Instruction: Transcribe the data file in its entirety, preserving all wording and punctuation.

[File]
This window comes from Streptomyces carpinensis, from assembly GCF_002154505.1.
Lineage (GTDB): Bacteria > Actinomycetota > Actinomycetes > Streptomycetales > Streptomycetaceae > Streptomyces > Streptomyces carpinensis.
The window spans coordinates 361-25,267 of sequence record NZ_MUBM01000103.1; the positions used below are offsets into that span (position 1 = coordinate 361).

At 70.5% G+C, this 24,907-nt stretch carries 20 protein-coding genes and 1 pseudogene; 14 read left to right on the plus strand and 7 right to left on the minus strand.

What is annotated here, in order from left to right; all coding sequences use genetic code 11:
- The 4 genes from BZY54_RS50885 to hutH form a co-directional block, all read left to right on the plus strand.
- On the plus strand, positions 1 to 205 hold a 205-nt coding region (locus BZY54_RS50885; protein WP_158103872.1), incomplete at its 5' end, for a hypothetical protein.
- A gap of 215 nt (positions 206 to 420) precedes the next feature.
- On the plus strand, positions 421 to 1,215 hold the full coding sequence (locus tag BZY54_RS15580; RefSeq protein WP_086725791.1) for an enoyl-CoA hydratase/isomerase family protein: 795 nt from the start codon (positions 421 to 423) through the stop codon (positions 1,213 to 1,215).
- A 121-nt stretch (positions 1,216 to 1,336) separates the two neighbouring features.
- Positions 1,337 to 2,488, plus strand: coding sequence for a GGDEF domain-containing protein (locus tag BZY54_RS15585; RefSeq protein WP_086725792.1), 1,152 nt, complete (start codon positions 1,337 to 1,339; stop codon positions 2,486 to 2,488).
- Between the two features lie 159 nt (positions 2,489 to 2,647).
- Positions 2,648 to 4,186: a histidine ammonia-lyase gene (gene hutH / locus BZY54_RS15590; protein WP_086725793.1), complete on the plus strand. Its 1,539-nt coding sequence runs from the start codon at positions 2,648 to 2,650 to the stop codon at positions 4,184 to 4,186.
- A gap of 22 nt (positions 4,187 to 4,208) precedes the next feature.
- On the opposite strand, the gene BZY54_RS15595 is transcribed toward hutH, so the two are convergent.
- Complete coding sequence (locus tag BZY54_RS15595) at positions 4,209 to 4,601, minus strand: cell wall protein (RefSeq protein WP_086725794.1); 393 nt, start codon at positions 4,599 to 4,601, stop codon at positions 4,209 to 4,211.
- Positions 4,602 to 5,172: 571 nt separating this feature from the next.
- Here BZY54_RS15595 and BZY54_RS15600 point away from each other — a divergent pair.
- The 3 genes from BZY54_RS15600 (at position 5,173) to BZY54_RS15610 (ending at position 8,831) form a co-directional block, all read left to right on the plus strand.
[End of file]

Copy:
This window comes from Streptomyces carpinensis, from assembly GCF_002154505.1.
Lineage (GTDB): Bacteria > Actinomycetota > Actinomycetes > Streptomycetales > Streptomycetaceae > Streptomyces > Streptomyces carpinensis.
The window spans coordinates 361-25,267 of sequence record NZ_MUBM01000103.1; the positions used below are offsets into that span (position 1 = coordinate 361).

At 70.5% G+C, this 24,907-nt stretch carries 20 protein-coding genes and 1 pseudogene; 14 read left to right on the plus strand and 7 right to left on the minus strand.

What is annotated here, in order from left to right; all coding sequences use genetic code 11:
- The 4 genes from BZY54_RS50885 to hutH form a co-directional block, all read left to right on the plus strand.
- On the plus strand, positions 1 to 205 hold a 205-nt coding region (locus BZY54_RS50885; protein WP_158103872.1), incomplete at its 5' end, for a hypothetical protein.
- A gap of 215 nt (positions 206 to 420) precedes the next feature.
- On the plus strand, positions 421 to 1,215 hold the full coding sequence (locus tag BZY54_RS15580; RefSeq protein WP_086725791.1) for an enoyl-CoA hydratase/isomerase family protein: 795 nt from the start codon (positions 421 to 423) through the stop codon (positions 1,213 to 1,215).
- A 121-nt stretch (positions 1,216 to 1,336) separates the two neighbouring features.
- Positions 1,337 to 2,488, plus strand: coding sequence for a GGDEF domain-containing protein (locus tag BZY54_RS15585; RefSeq protein WP_086725792.1), 1,152 nt, complete (start codon positions 1,337 to 1,339; stop codon positions 2,486 to 2,488).
- Between the two features lie 159 nt (positions 2,489 to 2,647).
- Positions 2,648 to 4,186: a histidine ammonia-lyase gene (gene hutH / locus BZY54_RS15590; protein WP_086725793.1), complete on the plus strand. Its 1,539-nt coding sequence runs from the start codon at positions 2,648 to 2,650 to the stop codon at positions 4,184 to 4,186.
- A gap of 22 nt (positions 4,187 to 4,208) precedes the next feature.
- On the opposite strand, the gene BZY54_RS15595 is transcribed toward hutH, so the two are convergent.
- Complete coding sequence (locus tag BZY54_RS15595) at positions 4,209 to 4,601, minus strand: cell wall protein (RefSeq protein WP_086725794.1); 393 nt, start codon at positions 4,599 to 4,601, stop codon at positions 4,209 to 4,211.
- Positions 4,602 to 5,172: 571 nt separating this feature from the next.
- Here BZY54_RS15595 and BZY54_RS15600 point away from each other — a divergent pair.
- The 3 genes from BZY54_RS15600 (at position 5,173) to BZY54_RS15610 (ending at position 8,831) form a co-directional block, all read left to right on the plus strand.